Wednesday, May 3, 2017

Spokane is still very white — but nearly one-third of Spokane Public Schools students aren't

Why (and how) that changes things for SPS

Posted By on Wed, May 3, 2017 at 4:24 PM

Refugees, like 2-year-old Ayan Hayyoo, play a small part in the increasing diversity in Spokane Public Schools. - DANIEL WALTERS
  • Daniel Walters
  • Refugees, like 2-year-old Ayan Hayyoo, play a small part in the increasing diversity in Spokane Public Schools.

It's no secret that Spokane is a mostly white city. According to the U.S. Census Bureau, 86 percent of the city population is white, more than 10 percent higher than the percentage of white people in Washington, and the U.S.

But in Spokane schools, it's a different story. Nearly one-third of Spokane Public Schools students are not white, and the nonwhite population keeps growing in the district every year.

"It's a pretty steady upward trend," says Steven Gering, Spokane Public Schools' Chief Innovation and Research Officer.

It's a trend, he says, that can change the district's hiring practices, curriculum and staff training.

But why is the percentage of nonwhite Spokane Public Schools students so much higher than the city of Spokane in the first place?

It's actually fairly common for public schools to have more diversity than the greater population. In Seattle Public Schools, for example, more than half of students are nonwhite, according to the Office of the Superintendent of Public Instruction. That's compared to about one-third of the general population, according to the 2010 U.S. Census Bureau.

The Census Bureau predicts that around the time of the 2020 census, more than half of children in the U.S. will be part of a minority race or ethnic group, and by 2060, just 36 percent of children will be white.

So basically, Spokane is following a national trend. Continuing with that trend, Gering says that the younger students in Spokane are more diverse than the older kids.

"What you're seeing is our elementary schools have more students of color than middle and high school," Gering says. "It's families with young kids coming in. And we're starting to see the numbers change pretty significantly."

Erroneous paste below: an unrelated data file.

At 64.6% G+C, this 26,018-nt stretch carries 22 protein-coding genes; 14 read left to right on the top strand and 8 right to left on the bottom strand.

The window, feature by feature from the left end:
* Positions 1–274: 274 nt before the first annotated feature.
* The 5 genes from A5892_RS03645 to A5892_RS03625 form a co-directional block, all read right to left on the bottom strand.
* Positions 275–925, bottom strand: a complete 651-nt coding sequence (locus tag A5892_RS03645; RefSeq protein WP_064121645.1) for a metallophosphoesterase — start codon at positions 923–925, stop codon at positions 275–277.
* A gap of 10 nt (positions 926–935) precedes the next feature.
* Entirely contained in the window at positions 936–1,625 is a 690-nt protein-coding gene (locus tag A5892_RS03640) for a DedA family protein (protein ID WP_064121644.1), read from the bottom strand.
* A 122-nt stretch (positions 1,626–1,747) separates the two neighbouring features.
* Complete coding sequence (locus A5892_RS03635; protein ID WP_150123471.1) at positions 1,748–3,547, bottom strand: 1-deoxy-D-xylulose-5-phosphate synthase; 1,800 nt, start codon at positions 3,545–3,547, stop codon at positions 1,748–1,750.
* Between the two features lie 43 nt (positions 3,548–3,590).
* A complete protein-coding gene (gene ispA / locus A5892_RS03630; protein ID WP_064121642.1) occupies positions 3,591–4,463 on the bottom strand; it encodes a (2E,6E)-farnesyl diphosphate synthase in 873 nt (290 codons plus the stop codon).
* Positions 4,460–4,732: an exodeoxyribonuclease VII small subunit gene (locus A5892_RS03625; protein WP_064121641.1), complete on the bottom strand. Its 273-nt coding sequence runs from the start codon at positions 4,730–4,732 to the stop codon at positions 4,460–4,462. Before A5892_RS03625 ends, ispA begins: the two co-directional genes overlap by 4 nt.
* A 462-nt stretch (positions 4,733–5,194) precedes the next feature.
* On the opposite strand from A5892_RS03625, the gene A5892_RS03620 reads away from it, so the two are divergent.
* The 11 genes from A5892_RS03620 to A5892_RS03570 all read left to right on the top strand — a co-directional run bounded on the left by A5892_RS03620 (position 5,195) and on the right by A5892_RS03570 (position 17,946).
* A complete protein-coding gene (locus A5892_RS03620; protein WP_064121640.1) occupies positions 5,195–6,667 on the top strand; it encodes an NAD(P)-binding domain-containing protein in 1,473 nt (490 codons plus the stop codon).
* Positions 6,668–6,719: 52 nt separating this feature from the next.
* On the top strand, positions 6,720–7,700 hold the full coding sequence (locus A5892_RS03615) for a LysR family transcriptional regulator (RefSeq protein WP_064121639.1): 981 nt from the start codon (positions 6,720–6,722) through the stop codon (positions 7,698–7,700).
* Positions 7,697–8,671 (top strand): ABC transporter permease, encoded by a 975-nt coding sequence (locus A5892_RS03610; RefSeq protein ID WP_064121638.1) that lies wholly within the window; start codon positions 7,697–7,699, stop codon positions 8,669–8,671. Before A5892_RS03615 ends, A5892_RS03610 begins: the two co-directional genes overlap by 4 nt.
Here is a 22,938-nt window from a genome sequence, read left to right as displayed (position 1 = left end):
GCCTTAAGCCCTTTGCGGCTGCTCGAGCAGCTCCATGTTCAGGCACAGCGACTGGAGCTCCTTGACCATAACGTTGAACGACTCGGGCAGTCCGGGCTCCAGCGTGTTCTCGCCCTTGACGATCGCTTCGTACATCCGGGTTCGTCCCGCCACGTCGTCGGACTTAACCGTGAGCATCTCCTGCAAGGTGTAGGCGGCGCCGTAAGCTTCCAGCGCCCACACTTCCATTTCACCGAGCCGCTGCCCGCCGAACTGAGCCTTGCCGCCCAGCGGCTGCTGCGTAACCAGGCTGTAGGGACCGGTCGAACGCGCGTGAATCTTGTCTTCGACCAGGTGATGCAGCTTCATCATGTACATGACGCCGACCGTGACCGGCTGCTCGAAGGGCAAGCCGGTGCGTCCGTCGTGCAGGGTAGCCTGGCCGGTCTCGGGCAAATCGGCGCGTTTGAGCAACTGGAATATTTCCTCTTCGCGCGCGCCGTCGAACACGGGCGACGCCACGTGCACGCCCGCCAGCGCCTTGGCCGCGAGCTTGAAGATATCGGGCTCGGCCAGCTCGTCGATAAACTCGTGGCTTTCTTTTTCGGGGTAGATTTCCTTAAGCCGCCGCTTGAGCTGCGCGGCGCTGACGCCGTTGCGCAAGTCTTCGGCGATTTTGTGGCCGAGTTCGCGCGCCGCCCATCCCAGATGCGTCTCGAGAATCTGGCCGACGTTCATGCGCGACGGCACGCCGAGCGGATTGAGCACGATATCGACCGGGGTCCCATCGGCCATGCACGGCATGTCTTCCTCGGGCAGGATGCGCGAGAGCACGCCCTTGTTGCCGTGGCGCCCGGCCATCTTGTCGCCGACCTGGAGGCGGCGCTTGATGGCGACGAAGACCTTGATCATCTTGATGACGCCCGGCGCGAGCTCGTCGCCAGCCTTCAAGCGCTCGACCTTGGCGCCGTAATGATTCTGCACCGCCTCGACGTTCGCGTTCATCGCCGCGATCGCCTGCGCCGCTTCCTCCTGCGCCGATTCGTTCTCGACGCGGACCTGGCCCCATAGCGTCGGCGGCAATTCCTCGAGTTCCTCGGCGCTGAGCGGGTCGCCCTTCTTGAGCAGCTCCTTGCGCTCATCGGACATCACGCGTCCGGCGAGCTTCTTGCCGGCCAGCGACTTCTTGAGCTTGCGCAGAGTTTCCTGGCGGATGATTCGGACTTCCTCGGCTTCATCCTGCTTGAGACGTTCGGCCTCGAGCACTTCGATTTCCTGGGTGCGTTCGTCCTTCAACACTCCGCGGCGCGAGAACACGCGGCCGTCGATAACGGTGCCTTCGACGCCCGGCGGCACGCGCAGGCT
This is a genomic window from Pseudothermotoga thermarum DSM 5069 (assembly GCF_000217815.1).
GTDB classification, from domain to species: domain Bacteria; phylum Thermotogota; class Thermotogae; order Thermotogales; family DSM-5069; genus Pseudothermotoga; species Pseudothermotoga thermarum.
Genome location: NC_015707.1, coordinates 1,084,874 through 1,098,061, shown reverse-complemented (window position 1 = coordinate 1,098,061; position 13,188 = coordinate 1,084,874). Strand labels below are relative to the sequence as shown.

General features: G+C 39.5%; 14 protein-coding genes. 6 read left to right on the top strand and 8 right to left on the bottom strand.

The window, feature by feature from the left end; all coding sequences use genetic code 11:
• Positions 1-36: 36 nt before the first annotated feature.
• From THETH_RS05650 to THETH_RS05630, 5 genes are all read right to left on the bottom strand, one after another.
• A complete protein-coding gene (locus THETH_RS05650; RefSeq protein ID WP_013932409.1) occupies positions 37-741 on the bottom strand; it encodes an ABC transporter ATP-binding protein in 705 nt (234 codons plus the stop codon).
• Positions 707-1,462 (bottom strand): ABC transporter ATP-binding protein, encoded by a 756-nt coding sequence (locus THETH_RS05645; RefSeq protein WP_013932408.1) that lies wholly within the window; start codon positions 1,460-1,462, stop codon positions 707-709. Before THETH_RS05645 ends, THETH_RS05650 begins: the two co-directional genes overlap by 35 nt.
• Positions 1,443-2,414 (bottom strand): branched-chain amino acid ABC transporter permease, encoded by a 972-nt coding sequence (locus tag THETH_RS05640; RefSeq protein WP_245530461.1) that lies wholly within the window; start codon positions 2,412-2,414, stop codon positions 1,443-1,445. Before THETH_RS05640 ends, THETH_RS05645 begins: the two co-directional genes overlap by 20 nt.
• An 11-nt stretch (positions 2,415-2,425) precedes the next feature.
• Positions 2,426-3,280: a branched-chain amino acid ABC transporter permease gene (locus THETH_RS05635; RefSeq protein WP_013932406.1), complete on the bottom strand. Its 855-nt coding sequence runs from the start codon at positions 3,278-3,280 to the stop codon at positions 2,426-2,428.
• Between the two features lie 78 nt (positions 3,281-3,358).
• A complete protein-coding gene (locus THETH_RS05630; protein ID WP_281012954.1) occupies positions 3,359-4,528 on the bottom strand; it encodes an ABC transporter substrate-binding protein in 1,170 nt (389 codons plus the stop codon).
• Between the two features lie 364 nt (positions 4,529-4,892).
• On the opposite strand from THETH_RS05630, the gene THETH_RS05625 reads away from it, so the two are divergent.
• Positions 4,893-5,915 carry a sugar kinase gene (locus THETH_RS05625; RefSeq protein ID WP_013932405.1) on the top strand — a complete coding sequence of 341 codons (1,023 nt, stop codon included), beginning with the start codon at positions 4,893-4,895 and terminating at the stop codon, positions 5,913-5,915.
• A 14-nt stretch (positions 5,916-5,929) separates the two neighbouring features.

Last year, OSPI reported 31.4 percent nonwhite students in Spokane Public Schools. That's more than double the percentage (14) of nonwhite students reported 15 years ago — about the same as the general population of the city today.

There are a couple of possible explanations for this. Brian Kennedy, a data analyst for Eastern Washington University's Institute for Public Policy and Economic Analysis, says nonwhite populations "tend to have more children" than white populations.

"It could be as simple as that," Kennedy says.

The number of refugees settled in Spokane by World Relief — approximately 500 to 600 per year — could be gradually be bringing more diversity to the district. The Spokane Public Schools count also doesn't count private schools, which could bring the percentage of nonwhite students down if factored into the SPS data.

For the district, the increased diversity means it is more aware of how to help students of color. For example, Gering says that makes it more important to hire diverse faculty and staff in schools.

"If students have staff members that look like them, it helps improve student success," Gering says. "That's a big goal."

It also requires more diversity and cultural competency training with staff, he says. As for the curriculum, Gering says the district continues to add courses that may better reflect the diversity of students. He says the district is "constantly" searching for textbooks written by nonwhite authors.

"We're trying to make sure we're meeting students' needs," Gering says.

Heather Richardson, SPS English Language Development director, says the district is seeing more and more students who don't consider English their first language. She says that five years ago there were about 1,200 English language learners, and now there are 1,900 — a 58 percent increase. She says nearly half of those students are refugee students, or students who at one time were identified as refugees.

"We obviously need to provide that support for our students, so then they can be proficient in their primary and secondary language," Richardson says, "So they can achieve academically and graduate from high school, and move to a postsecondary institution."

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